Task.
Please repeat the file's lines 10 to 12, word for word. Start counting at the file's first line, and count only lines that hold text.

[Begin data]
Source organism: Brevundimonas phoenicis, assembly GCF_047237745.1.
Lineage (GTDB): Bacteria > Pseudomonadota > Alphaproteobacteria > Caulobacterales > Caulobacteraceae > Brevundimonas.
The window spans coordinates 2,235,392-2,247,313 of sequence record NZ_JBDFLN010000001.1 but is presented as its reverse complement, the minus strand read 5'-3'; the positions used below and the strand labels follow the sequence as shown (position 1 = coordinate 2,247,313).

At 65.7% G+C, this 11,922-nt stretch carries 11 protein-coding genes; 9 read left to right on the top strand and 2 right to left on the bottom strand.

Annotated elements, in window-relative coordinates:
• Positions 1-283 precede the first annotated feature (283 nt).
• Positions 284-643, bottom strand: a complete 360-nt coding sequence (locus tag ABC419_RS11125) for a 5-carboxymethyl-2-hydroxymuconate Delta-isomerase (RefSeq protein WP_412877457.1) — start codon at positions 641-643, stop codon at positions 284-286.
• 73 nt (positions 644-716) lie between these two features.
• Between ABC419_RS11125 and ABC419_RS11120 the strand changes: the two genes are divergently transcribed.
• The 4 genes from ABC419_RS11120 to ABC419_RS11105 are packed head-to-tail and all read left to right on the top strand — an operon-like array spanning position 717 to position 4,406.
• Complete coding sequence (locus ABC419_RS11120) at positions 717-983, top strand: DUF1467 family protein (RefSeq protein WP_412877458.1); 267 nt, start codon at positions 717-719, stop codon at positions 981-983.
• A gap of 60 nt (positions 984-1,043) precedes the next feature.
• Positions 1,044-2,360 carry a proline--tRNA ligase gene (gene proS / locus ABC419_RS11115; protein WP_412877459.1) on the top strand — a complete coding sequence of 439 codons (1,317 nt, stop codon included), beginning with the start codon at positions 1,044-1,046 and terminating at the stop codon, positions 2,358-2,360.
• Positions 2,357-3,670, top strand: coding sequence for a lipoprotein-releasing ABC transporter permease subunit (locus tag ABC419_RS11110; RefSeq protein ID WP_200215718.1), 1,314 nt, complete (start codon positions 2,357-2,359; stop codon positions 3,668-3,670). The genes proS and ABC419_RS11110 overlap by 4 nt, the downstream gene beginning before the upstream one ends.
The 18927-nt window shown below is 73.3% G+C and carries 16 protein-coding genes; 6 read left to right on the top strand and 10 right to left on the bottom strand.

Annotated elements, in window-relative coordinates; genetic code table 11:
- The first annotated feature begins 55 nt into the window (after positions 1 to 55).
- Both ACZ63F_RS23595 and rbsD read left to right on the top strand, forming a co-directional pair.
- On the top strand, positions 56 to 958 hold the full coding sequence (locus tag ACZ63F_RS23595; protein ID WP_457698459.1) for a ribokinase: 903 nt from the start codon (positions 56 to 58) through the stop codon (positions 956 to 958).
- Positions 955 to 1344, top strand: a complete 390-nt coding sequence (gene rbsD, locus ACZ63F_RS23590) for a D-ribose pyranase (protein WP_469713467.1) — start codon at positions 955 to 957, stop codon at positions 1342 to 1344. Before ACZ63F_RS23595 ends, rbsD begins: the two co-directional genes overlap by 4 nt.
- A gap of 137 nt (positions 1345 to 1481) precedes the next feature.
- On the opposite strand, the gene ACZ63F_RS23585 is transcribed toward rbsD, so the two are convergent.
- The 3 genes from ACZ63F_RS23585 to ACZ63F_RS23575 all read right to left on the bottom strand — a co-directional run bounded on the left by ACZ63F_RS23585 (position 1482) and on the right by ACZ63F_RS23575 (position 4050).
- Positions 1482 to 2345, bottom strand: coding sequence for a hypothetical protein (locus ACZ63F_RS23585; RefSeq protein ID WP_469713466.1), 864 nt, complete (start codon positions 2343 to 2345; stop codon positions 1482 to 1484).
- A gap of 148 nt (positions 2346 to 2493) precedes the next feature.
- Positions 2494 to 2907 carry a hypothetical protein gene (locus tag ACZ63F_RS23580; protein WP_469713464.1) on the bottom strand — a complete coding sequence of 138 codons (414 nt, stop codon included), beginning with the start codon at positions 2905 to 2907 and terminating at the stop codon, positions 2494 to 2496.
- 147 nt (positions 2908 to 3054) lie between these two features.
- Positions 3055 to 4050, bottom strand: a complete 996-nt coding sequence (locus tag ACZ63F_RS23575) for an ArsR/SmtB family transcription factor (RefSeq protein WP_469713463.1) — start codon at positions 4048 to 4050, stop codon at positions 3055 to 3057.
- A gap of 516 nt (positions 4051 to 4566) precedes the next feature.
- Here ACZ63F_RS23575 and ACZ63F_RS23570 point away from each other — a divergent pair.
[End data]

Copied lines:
• The 4 genes from ABC419_RS11120 to ABC419_RS11105 are packed head-to-tail and all read left to right on the top strand — an operon-like array spanning position 717 to position 4,406.
• Complete coding sequence (locus ABC419_RS11120) at positions 717-983, top strand: DUF1467 family protein (RefSeq protein WP_412877458.1); 267 nt, start codon at positions 717-719, stop codon at positions 981-983.
• A gap of 60 nt (positions 984-1,043) precedes the next feature.